Fraud - Art of Deception

One of last year’s breakthrough groups Fraud shows what it can do on record this month as its debut album, also called Fraud, is released. Powered by drummer Tim Giles and saxophonist James Allsopp the group has made the journey from the London underground jazz clubs to become the more visible face of the new post free jazz British groups. Interview :: Mike Flynn
Fraud - Art of Deception
It was like “sitting in front of a train” according to one girl who left afterwards, the grey-haired gentleman sitting next to me had to leave 20 minutes before the end having taken all he could handle, even I felt somewhat unsettled, yet simultaneously thrilled, that I’d witnessed something new, raw and exciting. These were some of the reactions to Fraud’s live show; a strange organic stew of sounds that can explode Vesuvius-style to produce mutated Albert Ayler free jazz sounds that meet molten funk laced with acid metal textures. And all this on a Saturday lunchtime at the 2006 Cheltenham Jazz Festival.

There was a palpable sense that once again people walking out of the Pillar Room had caught something very special, much like when Polar Bear made a similar splash three years previously, the latter band now enjoying big stages and higher billing as well as countless rave reviews and even a Mercury Music Prize nomination. Yet Fraud present something that responds to the zeitgeist from another angle, one that disassembles conventional ideas of structure, genre and form to serve a less punk, more free jazz-meets-electronic-rock purpose.

Led by 25-year-old saxophonist James Allsopp and 26-year-old percussionist Tim Giles, they met at the Royal Academy and are now both members of the north London based Loop Collective. This is a band with a creative credo that takes much of its energy from the grime of kitchen sink realism (Tim laughingly describes the album’s opener ‘Clatter’ as sounding like “Albert Ayler falling over in the kitchen”), the jet black humour of Chris Morris and the mean streets of Hackney as it does from the rich canon of free jazz, modern electronica and Norwegian thrash metal.

To read the rest of this article subscribe here

This website uses cookies to ensure you get the best experience on our website

If you do not change browser settings, you consent to continue. Learn more

I understand

Featured Artists

  • 1
  • 2
  • 3
Prev Next
John Etheridge interview: “We never got paid for Soft Machine. God knows what happened to the money”

John Etheridge interview: “We never got …

AJ Dehany caught up with Soft Machine’s John Etheridge and spoke to him about his formative fretboard influences and approaches to guitar playing, as well as penetrating the complex chronology...

Read More.....
Introducing: Quincy Jones’ Qwest TV

Introducing: Quincy Jones’ Qwest TV

Quincy Jones is many things – a 27-time Grammy award winner, TV and movie producer, actor, record company head honcho, magazine founder, and arranger and music producer of the biggest...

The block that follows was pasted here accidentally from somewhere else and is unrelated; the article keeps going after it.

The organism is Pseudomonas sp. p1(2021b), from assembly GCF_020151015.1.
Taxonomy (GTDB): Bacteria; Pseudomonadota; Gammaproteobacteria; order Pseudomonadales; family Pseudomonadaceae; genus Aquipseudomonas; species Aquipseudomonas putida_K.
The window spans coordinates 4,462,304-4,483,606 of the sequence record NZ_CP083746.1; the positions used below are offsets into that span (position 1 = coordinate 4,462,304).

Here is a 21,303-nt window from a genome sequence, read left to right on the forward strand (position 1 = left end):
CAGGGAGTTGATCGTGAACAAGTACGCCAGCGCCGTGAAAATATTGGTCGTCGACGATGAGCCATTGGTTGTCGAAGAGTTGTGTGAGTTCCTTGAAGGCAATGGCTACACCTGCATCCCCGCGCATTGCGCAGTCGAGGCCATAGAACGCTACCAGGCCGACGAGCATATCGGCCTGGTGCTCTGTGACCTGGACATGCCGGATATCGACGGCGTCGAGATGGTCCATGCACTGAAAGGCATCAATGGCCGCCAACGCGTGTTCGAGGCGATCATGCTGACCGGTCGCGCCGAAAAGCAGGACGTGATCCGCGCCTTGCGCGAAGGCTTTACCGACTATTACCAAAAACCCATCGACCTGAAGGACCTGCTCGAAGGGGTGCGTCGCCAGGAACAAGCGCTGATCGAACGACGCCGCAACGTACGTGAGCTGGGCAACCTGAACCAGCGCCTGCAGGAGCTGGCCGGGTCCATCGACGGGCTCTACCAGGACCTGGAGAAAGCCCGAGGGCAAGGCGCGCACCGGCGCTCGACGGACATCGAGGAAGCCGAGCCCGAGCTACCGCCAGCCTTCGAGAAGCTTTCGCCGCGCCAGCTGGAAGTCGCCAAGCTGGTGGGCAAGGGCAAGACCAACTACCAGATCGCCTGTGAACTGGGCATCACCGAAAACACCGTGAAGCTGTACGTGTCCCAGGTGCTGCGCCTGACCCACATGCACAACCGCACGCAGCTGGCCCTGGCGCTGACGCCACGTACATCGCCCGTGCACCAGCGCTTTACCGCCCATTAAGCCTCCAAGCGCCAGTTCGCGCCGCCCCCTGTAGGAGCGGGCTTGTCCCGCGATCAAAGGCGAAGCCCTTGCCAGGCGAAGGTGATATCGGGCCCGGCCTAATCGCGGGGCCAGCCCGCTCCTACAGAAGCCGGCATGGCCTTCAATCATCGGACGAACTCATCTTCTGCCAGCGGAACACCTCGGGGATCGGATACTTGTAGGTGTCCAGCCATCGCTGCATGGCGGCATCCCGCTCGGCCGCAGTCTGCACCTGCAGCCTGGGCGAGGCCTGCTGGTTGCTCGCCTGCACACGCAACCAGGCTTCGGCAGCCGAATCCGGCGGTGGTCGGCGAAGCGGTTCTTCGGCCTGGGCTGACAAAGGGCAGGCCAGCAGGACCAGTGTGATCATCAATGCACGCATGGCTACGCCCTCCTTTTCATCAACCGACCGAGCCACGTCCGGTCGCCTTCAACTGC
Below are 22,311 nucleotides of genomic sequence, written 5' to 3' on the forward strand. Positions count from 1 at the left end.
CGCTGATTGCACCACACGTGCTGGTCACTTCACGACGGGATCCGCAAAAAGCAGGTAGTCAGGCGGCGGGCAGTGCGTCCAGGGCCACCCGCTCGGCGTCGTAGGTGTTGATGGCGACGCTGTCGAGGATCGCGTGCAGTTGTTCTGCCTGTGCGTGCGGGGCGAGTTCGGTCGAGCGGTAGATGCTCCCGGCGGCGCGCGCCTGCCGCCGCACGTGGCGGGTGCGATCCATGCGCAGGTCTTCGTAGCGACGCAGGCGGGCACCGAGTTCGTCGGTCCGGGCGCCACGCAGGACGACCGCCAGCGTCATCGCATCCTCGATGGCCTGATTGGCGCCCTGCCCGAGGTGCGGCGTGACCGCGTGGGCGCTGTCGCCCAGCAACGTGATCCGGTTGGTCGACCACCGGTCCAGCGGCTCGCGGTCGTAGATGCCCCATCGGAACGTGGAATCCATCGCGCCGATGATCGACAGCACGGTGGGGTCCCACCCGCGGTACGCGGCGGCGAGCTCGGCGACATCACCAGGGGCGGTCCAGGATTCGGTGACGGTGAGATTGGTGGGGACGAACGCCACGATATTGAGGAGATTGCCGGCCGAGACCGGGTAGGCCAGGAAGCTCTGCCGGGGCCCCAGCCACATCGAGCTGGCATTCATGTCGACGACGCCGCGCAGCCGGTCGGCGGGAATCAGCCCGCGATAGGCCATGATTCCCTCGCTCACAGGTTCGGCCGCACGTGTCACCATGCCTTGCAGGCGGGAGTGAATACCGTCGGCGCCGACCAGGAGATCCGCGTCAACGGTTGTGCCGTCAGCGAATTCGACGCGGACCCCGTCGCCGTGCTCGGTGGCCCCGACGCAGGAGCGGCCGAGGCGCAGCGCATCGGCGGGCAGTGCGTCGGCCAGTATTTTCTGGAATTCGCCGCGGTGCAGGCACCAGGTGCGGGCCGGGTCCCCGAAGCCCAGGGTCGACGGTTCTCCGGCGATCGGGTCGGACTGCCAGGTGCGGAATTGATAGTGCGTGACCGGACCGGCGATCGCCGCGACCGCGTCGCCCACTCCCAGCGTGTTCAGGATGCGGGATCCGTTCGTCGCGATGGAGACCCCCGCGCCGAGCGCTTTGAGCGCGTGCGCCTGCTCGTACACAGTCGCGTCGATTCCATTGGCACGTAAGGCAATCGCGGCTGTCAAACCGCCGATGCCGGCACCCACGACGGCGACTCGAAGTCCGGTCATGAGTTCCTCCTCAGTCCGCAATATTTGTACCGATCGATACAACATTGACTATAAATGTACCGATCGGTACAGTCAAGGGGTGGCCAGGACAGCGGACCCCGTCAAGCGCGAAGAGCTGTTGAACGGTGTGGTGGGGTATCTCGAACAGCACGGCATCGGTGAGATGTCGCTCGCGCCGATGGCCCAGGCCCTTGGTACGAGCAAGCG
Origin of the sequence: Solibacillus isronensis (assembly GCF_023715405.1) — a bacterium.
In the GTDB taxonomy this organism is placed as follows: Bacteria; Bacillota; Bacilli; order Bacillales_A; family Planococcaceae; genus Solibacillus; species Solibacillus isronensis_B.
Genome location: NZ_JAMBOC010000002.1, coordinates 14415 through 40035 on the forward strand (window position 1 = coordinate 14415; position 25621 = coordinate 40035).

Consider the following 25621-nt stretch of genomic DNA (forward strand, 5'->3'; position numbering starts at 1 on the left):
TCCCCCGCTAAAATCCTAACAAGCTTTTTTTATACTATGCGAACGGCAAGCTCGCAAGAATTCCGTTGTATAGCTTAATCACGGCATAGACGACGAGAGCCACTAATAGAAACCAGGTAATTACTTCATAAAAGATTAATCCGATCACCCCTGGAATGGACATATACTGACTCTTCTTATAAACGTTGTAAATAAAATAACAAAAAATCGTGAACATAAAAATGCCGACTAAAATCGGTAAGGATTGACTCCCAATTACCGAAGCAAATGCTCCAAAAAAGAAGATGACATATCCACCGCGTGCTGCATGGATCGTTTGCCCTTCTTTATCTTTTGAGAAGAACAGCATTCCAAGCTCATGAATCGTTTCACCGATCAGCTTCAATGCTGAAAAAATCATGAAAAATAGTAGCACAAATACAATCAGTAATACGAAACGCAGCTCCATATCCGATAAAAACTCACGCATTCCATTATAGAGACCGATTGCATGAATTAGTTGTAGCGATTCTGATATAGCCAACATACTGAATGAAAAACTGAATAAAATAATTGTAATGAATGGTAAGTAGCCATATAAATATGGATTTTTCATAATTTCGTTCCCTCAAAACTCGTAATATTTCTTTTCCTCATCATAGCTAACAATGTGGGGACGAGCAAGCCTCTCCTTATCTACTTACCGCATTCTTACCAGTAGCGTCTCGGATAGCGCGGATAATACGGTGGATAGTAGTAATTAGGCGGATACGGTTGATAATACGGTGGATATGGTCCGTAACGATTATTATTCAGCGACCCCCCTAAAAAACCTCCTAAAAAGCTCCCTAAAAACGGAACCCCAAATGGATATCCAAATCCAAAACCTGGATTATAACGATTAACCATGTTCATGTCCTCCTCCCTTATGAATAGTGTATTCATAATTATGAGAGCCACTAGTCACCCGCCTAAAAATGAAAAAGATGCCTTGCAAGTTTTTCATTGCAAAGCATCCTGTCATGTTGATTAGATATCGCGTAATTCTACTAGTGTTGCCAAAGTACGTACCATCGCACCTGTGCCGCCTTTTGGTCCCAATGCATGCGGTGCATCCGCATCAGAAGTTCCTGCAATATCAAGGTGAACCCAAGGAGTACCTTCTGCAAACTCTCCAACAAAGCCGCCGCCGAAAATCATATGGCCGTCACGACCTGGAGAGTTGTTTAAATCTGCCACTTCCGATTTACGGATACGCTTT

Read More.....
Life-changing jazz albums: 'Charlie Parker with Strings'

Life-changing jazz albums: 'Charlie Park…

Keyboard-player Lonnie Liston Smith talks about the album that changed his life, Charlie Parker With Strings, by Charlie Parker. Interview by Brian Glasser I know the one straight away – it...

Read More.....
Life-changing jazz albums: 'Sunday at the Village Vanguard' by the Bill Evans Trio

Life-changing jazz albums: 'Sunday at th…

Bassist Miroslav Vitous talks about the album that changed his life, Sunday at the Village Vanguard, by the Bill Evans Trio. Interview by Brian Glasser The one album for me goes...

Read More.....
Life-changing jazz albums: 'Spiritual Unity' by the Albert Ayler Trio

Life-changing jazz albums: 'Spiritual Un…

Saxophonist Shabaka Hutchings talks about the album that changed his life, Spiritual Unity, by the Albert Ayler Trio. Interview by Brian Glasser It was really easy for me to decide: Albert...

Read More.....
Life-changing jazz albums: Miles Davis' 'In A Silent Way'

Life-changing jazz albums: Miles Davis' …

Clarinettist Arun Ghosh talks about the album that changed his life, In A Silent Way, by Miles Davis. Interview by Brian Glasser I first heard this when I was 20 or...

Read More.....
Binker & Moses: twin peaks

Binker & Moses: twin peaks

The debut long-player, Dem Ones, from young-gun sax and drums duo Binker & Moses, garnered the prodigious pair some serious critical heat. Their forthright improv-heavy, beat-fuelled approach has also resonated...

Read More.....
Christian Scott interview: “Not everyone in America enjoys the same type of freedom”

Christian Scott interview: “Not everyone…

New Orleans-born trumpeter Christian Scott has emerged over the last decade as a leading figure in the vanguard of younger musicians bringing jazz to a wider audience. Drawing on his...

Read More.....
Such Sweet Thunder: inside Duke Ellington's literary world

Such Sweet Thunder: inside Duke Ellingto…

A crucial but frequently overlooked aspect of Duke Ellington's creative life was his engagement with literature. From Shakespeare to Steinbeck, Ellington's love of the written word inspired much of his...

Read More.....

Subcribe To Jazzwise

Advertisement

Call 0800 137201 to subscribe or click here to email the subscriptions team

Get in touch

Jazzwise Magazine,
St. Judes Church,
Dulwich Road, 
Herne Hill,
London, SE24 0PD.

0208 677 0012

Latest Tweets

Office pm listening: The Remote Viewers' Last Man in Europe #NewMusicFriday Catch 'em live at Safehouse, Brighton (… https://t.co/9Vx6RS9fGr
Follow Us - @Jazzwise
@Freejazzblog @EyalHareuveni @TomasFujiwara @throngoftremolo @alessir1 @crumbletones Darth Halvorson
Follow Us - @Jazzwise

Newsletter

Sign up to the Jazzwise monthly E-Newsletter

 

© 2016 MA Business & Leisure Ltd registered in England and Wales number 02923699 Registered office: Jesses Farm, Snow Hill, Dinton, Salisbury, SP3 5HN . Designed By SE24 MEDIA